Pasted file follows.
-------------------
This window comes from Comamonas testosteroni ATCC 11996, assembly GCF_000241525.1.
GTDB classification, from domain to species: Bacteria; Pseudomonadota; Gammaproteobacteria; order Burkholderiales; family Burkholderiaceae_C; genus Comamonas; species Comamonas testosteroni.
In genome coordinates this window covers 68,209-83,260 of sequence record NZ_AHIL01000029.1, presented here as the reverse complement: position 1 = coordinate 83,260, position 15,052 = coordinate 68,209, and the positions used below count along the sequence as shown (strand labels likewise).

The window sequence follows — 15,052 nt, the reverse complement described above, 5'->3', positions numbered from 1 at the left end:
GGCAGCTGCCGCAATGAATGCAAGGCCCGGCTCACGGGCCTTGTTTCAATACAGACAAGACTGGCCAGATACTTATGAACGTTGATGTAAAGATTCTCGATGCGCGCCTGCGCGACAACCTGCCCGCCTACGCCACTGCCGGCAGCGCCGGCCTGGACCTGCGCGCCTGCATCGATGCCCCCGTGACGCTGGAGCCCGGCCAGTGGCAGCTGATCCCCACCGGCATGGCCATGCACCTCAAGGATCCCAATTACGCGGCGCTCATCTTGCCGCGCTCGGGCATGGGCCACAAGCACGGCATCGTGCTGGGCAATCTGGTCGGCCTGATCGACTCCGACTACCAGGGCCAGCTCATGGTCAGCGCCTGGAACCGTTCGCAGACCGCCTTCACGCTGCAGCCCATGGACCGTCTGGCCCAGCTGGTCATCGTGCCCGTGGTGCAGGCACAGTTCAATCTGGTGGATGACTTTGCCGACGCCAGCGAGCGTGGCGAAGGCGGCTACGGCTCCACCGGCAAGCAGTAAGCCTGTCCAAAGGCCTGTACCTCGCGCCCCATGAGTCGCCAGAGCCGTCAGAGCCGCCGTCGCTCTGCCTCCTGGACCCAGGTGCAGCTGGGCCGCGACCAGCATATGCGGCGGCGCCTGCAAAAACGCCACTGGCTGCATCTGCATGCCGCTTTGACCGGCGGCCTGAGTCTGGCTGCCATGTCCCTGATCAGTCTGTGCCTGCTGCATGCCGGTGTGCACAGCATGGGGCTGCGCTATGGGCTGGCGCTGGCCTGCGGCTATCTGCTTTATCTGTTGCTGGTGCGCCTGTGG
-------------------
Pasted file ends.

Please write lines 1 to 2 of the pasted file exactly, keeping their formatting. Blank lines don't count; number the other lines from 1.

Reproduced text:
This window comes from Comamonas testosteroni ATCC 11996, assembly GCF_000241525.1.
GTDB classification, from domain to species: Bacteria; Pseudomonadota; Gammaproteobacteria; order Burkholderiales; family Burkholderiaceae_C; genus Comamonas; species Comamonas testosteroni.